Heavy vehicle operators are being warned to ensure their fleets comply with road safety regulations and National Heavy Vehicle Laws, under a new crack down by the Andrews Labor Government.
Minister for Ports and Freight Melissa Horne today announced Transport Safety Services (TSS) Officers will carry out random and targeted checks across Victoria to ensure truck drivers are doing the right thing.
Roadworthiness of heavy vehicles will be the focus with tyre, windscreen, oil leaks, seatbelts, brakes, suspension and coupling defects continuing to be common breaches for truck operators.
The heavy vehicle operations will also enforce truck curfews in areas including Melbourne’s inner west, which are designed to limit the number of heavy vehicles in busy residential areas.
While the vast majority of drivers and operators do the right thing, overweight trucks, unsecured loads, speed and log book offences still pose a serious risk to truck drivers and other road users.
TSS Officers have carried out more than 20 operations across Victoria so far this year, targeting known heavy vehicle crash locations, in order to reduce the occurrence of fatalities and serious injuries.
The TSS team also conducts site visits targeting companies with previous non-compliance issues, working with operators to address issues and reduce reoffending.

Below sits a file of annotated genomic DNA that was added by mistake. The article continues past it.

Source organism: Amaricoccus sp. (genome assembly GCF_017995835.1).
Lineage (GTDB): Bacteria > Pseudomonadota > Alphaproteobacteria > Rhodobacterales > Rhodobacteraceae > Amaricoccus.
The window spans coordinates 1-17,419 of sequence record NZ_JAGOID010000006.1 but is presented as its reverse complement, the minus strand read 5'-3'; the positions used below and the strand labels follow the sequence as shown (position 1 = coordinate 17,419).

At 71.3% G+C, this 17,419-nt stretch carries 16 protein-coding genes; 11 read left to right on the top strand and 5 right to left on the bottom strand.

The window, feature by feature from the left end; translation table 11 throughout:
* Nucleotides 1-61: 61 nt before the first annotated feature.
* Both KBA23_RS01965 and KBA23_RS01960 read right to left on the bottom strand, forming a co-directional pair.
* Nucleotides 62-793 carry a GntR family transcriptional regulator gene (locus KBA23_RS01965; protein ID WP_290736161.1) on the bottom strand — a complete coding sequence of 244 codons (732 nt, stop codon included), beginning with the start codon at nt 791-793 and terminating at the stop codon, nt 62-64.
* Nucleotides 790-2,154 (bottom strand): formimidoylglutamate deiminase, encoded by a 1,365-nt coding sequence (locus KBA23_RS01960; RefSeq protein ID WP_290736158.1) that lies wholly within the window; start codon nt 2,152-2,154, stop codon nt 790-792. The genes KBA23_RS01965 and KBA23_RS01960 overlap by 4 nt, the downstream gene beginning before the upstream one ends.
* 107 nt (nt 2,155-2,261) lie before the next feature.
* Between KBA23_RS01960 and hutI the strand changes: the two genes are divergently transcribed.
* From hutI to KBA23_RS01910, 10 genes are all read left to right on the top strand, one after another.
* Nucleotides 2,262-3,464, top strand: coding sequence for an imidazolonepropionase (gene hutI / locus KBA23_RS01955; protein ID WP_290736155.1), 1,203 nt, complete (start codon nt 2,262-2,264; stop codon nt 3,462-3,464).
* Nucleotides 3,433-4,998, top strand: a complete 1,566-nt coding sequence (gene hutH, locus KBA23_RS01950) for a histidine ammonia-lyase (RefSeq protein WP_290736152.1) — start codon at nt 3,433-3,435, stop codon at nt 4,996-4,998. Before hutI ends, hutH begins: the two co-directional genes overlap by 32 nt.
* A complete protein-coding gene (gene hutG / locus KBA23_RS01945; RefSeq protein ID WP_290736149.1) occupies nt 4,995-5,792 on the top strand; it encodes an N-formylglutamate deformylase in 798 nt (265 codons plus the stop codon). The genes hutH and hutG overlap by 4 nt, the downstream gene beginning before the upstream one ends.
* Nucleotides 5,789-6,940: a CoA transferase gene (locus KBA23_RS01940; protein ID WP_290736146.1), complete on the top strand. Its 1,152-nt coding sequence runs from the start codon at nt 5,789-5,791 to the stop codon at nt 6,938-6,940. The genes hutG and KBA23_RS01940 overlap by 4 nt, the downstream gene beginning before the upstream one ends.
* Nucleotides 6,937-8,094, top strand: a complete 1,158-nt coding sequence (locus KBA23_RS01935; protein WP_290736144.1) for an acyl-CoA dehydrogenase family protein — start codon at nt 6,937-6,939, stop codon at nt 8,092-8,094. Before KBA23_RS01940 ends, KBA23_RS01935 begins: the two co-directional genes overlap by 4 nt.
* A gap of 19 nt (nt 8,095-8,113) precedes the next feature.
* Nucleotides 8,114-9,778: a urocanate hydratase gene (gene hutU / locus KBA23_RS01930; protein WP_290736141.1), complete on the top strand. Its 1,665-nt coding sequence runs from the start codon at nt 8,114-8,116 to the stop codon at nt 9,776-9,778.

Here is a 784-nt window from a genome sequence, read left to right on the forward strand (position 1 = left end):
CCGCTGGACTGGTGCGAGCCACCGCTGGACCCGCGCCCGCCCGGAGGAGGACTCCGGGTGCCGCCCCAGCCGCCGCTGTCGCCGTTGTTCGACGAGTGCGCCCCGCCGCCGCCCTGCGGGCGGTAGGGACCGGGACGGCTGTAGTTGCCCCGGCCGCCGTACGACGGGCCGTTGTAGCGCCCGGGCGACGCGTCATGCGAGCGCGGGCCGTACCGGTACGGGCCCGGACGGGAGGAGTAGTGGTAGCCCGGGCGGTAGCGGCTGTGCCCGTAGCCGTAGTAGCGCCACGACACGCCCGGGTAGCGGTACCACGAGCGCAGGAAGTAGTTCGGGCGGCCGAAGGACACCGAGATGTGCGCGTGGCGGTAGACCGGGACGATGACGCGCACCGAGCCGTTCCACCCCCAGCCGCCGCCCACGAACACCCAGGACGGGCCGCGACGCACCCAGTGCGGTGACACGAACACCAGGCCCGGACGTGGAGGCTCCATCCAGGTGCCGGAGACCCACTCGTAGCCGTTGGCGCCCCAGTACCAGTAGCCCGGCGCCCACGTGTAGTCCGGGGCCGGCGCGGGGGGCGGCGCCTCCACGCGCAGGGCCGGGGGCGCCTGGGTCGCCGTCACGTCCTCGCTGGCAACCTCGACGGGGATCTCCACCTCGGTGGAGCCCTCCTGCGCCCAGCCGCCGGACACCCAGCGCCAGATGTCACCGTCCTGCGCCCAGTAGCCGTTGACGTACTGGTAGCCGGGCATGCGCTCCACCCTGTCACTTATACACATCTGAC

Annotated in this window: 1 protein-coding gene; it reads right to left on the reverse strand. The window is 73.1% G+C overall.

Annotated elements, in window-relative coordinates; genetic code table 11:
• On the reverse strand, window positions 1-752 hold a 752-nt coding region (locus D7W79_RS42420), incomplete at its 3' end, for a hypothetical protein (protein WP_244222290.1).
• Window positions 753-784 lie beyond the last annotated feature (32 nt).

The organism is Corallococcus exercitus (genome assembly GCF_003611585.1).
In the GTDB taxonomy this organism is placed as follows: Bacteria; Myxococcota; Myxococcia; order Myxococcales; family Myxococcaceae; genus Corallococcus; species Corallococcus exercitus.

There have already been 34 fatalities involving heavy vehicles this year – compared to 27 fatalities in 2018.
While truck and bus operators are responsible for driving safely and ensuring their vehicles comply with the laws many of the crashes involving heavy vehicles are caused by other motorists.
A recent study from the National Heavy Vehicle Regulator (NHVR) found many motorists don’t leave enough room around trucks and aren’t aware that heavy vehicles have large blind spots.
Car drivers are urged to allow enough space when passing and merging in front of trucks in traffic as well being aware that heavy vehicles have large blind spots and require more room to stop safely.